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Ancient grain farro makes comeback

Chef LaurPiper prepares Shrimp Farro Salad TrattoriNo. 10 10 N. Dearborn St. Chicago. | Rich Hein~Sun-Times

Chef Laura Piper prepares Shrimp and Farro Salad at Trattoria No. 10, 10 N. Dearborn St., Chicago. | Rich Hein~Sun-Times

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Updated: May 26, 2012 8:03AM

‘In the past, I couldn’t give farro away,” says Chef Michael Shrader of Urban Union, 1421 W. Taylor.

Now he sells a lot of farro and arugula salads, seasoned with mint, lemon and Parmesan cheese. This fashionable new alternative to rice and potatoes is turning up on menus all over town, hailed for its nutty flavor and pleasingly chewy texture.

“It’s a grain with a lot of body to it,” says Chef Laura Piper of Trattoria No. 10, 10 N. Dearborn. She uses farro in salads, topping it with shrimp or mixing in peaches and figs.

Chef Paul Fehribach of Big Jones, 5347 N. Clark, likens the texture of whole-grain farro to caviar: “It’s firm and then it pops and then it’s creamy.”

Farro’s earthiness makes it hold up well against strong flavors, such as blue cheese, according to Chef Serena Perdue of Niche in Geneva.

“I make a risotto with it,” says Chef Tony Priolo of Piccolo Sogno, 464 N. Halsted, a longtime advocate of farro. “I fold it into polenta so the polenta has some texture. Last summer, I made beer with it at Goose Island Brewery.”

Priolo says you also can use it in desserts, similar to rice pudding, and it can be ground into flour for pasta and baked goods.

“Farro makes the best breakfast cereal!” enthuses Chuck Watson, president of Nature’s Earthly Choice, a farro marketer, who enjoys it with maple syrup and walnuts. “You’ll never eat oatmeal again.”

Ancient history

Farro can be confusing, though. For one thing, this “new” grain actually is very old. For another, it’s several different grains.

An Italian word, “farro” may refer to any of three species of the wheat family originating in the Fertile Crescent, an ancient agricultural region across present-day Israel, Lebanon, Jordan, Syria and Iraq.

“The ancient Egyptians and Etruscans brought farro over to Tuscany,” says Priolo. “Pino Luongo (founder of Coco Pazzo, 300 W. Hubbard, where Priolo once worked) lobbied to bring it to the U.S.”

What you’ll most likely find marketed now as Italian “farro” is “emmer,” according to Glenn Roberts of Anson Mills, an artisanal grain dealer, who grows some 20 farro cultivars. Although menus rarely get that specific, farro technically should be labeled, from smallest to largest, “farro piccolo,” small farro (Triticum monococcum), also called “einkorn”; “farro medio,” medium farro (T. dicoccum), also known as “emmer,” and “farro grande,” big farro (T. spelta), commonly called “spelt.”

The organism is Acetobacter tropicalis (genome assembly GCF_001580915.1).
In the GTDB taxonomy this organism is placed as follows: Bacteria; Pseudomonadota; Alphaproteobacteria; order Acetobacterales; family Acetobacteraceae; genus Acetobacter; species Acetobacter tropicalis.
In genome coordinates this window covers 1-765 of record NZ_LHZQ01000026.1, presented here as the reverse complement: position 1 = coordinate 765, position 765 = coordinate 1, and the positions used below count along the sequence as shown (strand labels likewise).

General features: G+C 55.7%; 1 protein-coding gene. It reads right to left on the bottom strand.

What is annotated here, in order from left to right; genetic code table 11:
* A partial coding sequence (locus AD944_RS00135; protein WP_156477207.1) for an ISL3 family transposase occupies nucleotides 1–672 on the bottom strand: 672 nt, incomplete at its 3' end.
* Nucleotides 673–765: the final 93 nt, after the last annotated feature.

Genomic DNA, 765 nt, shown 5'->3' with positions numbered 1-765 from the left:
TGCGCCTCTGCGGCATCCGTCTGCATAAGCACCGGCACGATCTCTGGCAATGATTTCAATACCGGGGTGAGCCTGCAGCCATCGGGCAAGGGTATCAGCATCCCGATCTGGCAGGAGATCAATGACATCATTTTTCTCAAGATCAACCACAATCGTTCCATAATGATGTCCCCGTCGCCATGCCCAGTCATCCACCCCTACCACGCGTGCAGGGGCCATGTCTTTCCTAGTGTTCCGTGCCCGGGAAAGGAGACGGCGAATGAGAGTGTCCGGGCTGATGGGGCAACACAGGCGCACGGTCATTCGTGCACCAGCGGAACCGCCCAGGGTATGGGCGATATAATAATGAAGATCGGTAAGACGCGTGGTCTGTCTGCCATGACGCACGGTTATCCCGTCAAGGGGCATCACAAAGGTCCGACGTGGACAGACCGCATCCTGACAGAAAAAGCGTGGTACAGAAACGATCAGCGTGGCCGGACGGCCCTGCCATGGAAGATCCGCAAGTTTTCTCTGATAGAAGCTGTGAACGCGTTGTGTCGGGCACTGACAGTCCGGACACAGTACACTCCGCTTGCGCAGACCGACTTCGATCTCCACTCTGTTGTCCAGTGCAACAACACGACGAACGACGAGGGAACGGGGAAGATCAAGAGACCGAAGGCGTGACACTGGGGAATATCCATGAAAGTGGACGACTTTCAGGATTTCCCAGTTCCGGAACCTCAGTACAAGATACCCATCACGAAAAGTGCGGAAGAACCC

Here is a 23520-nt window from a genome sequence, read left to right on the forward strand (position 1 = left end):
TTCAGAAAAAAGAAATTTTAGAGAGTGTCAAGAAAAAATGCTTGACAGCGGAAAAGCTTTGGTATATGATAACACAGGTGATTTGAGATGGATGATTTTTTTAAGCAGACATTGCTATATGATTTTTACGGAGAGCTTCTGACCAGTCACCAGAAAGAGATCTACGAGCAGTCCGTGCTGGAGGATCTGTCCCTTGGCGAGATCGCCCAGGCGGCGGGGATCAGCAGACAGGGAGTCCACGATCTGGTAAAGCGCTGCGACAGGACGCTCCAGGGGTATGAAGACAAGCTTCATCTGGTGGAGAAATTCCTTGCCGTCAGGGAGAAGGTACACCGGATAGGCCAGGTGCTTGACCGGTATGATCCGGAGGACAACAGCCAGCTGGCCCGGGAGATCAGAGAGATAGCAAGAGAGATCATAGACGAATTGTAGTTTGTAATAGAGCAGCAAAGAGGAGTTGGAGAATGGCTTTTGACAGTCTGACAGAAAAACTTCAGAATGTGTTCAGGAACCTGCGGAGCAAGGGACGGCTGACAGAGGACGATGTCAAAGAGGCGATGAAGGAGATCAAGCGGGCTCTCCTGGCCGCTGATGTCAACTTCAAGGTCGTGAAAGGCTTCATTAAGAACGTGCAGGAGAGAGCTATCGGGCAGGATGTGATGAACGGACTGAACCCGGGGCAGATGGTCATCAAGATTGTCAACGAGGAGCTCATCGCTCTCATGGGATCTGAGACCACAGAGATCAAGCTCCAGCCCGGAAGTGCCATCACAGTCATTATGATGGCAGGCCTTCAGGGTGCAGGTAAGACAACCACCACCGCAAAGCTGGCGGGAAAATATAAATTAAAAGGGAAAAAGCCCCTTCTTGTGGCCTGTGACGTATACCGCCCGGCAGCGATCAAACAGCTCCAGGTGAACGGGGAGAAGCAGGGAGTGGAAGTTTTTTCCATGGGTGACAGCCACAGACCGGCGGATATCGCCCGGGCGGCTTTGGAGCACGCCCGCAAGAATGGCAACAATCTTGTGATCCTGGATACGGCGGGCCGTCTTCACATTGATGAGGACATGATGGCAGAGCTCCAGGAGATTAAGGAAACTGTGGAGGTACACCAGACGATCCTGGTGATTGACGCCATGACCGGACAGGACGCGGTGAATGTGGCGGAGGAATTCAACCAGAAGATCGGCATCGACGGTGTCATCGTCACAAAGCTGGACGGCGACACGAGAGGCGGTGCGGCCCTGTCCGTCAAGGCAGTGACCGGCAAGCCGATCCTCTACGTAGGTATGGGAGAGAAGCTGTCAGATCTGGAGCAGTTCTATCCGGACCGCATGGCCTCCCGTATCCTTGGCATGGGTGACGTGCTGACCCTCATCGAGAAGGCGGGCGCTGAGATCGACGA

A fourth ancient wheat, Kamut, is larger yet. It merits capitalization because its name, an Egyptian word for wheat, is a trademark for a rediscovered ancestor of durum wheat sometimes termed Khorasan wheat (T. turgidum). Ancient Khorasan encompassed parts of modern-day Afghanistan, Iran, Turkmenistan, Uzbekistan and Tajikistan. After a U.S. airman, Earl Dedman, sent home seeds he’d been told came out of an Egyptian tomb, his family grew and sold it as “King Tut’s wheat” in the 1950s but encountered little interest. Ultimately trademarked Kamut, it resurfaced in the mid-1980s as a health food.

Healthy and hearty

Sarah Gottleib, a dietitian at the East Bank Club, 500 N. Kingsbury, says that farro grains are higher in protein and nutrients than modern hybrid wheat, as well as packing a lot of power into few calories. “It’s really filling.”

Whole-grain and even pearled ancient wheats are higher in fiber than wheat, she points out. Spelt is high in B vitamins, she says, and Kamut contains selenium, an antioxidant. “Einkorn is a really healthy grain, high in beta-carotene and lutein.”

Also, Gottleib notes that although these wheat relatives contain gluten, “the gluten molecules are really weak,” so some people with wheat sensitivities may be better able to tolerate them.

Today’s farros are little changed from the earliest grains. The ancient wheats’ heavy hulls protect the grains from insects, making them good crops for organic growers, which has sparked the grains’ renaissance after centuries out of favor.

Most importantly, Anson Mill’s Roberts says, “The flavors are astronomically bigger than what we know, quote, unquote, as wheat.”

Leah A. Zeldes is a local freelance writer.

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